The Mongol invasion in the thirteenth century marked a new phase in the development of Islamic art. Trans-Eurasian exchanges of goods, people and ideas were encouraged on a large scale under the auspices of the Pax Mongolica. With the fascination of portable objects brought from China and Central Asia, a distinctive, hitherto unknown style - Islamic chinoiserie - was born in the art of Iran. Highly illustrated, Islamic Chinoiserie offers a fascinating glimpse into the artistic interaction between Iran and China under the Mongols. By using rich visual materials from various media of decorative and pictorial arts - textiles, ceramics, metalwork and manuscript painting - the book illustrates the process of adoption and adaptation of Chinese themes in the art of Mongol-ruled Iran in a visually compelling way. The observation of this unique artistic phenomenon serves to promote the understanding of the artistic diversity of Islamic art in the Middle Ages.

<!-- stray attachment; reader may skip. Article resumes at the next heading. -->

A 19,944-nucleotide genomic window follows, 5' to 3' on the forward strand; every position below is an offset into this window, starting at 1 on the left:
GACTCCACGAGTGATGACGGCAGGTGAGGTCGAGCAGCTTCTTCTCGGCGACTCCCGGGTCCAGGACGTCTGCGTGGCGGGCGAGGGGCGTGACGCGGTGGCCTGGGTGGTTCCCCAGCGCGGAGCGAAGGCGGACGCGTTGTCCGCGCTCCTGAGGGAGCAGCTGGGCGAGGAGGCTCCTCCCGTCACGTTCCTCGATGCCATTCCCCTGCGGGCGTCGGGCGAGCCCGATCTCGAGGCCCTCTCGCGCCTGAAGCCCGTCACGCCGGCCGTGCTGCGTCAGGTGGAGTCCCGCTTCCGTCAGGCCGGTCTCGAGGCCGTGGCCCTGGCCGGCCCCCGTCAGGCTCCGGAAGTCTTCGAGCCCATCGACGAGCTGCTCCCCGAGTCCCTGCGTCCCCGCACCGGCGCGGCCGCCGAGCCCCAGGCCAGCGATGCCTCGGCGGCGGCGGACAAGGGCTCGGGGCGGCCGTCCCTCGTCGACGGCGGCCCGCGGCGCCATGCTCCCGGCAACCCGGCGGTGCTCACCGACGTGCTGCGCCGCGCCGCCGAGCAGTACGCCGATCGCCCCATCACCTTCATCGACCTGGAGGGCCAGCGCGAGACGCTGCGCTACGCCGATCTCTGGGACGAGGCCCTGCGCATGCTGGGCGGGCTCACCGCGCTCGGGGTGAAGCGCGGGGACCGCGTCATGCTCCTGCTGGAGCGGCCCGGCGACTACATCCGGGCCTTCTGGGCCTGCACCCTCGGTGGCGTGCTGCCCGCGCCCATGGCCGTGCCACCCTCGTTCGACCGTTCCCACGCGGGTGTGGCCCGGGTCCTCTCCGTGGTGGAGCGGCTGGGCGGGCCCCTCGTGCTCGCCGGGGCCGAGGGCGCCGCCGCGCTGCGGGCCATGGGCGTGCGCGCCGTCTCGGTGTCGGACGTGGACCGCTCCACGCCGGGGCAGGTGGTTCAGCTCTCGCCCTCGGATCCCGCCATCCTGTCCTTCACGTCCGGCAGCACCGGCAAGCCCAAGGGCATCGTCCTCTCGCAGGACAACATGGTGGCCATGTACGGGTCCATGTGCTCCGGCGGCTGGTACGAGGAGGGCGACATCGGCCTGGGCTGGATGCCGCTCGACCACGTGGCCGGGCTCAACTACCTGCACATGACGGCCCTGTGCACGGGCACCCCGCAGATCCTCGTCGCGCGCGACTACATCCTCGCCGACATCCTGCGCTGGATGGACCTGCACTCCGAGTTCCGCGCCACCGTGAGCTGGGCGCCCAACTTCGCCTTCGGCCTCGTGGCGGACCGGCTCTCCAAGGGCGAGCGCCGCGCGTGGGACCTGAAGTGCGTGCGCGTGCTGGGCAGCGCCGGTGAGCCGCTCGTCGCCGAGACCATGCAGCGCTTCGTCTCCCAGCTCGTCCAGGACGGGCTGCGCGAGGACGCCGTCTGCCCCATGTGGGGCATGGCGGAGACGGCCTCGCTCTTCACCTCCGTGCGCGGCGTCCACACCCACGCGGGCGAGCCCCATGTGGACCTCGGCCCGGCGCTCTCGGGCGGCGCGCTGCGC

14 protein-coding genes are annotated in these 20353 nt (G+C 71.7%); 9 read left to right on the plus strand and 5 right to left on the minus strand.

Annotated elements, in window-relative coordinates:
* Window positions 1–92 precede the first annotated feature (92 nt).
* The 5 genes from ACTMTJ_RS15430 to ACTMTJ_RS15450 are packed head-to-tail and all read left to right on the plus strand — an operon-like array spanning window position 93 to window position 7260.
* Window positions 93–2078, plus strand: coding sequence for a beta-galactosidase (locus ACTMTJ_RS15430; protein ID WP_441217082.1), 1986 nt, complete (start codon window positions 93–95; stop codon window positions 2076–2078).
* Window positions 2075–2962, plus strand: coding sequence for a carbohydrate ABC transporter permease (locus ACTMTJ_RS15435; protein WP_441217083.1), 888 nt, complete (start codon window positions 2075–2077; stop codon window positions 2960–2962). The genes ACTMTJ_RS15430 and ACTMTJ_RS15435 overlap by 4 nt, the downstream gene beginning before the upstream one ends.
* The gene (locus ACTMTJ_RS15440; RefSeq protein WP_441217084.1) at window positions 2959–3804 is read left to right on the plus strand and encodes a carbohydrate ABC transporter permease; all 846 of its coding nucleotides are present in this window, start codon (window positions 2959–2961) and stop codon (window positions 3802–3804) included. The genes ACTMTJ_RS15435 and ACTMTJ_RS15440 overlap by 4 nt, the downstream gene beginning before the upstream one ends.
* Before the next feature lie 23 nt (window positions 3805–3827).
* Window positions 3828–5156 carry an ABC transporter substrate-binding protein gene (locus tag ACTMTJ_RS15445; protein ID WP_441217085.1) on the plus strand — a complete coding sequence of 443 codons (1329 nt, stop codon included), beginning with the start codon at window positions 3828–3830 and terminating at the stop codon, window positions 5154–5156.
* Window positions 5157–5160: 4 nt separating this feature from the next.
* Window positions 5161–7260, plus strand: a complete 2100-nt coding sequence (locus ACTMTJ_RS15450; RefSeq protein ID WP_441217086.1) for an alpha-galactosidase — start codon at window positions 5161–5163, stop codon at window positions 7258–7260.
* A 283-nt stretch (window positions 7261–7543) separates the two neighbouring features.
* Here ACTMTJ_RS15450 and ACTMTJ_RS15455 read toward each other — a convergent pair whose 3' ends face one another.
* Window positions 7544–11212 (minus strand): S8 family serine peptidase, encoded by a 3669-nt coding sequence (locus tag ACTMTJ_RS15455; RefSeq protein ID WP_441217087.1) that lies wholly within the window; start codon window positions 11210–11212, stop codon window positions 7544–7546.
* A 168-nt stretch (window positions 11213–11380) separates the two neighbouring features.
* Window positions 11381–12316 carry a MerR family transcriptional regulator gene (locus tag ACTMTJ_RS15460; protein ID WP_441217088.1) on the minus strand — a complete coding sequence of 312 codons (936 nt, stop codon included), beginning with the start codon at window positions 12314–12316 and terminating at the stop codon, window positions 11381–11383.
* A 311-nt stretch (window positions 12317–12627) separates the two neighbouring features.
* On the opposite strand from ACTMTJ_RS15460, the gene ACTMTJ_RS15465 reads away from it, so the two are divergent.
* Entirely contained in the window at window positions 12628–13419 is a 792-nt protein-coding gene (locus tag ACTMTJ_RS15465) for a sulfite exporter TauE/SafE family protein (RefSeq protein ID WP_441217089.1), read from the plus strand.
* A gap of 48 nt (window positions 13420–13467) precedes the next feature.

Key Features *Covers various media of decorative and pictorial arts from Iran, Central Asia and China *Deals with a diverse range of issues related to the East-West artistic relationship in the Middle Ages *Features in-depth studies of style, technique and iconography in Iranian art under the Mongols *Includes 125 illustrations, 24 in colour
Yuka Kadoi received a PhD in the History of Art from the University of Edinburgh in 2005. She is currently Andrew W. Mellon Curatorial Fellow at the Art Institute of Chicago.
Introduction: West Asia meets East Asia; 1. Textiles: Beyond the Silk Road; 2. Ceramics: The Notion of chini-i-faghfuri; 3. Metalwork: from East Asian Perspectives; 4. Miscellaneous Objects; 5. Miniatures: the Birth of Landscape Painting; Conclusion; Bibliography; Index.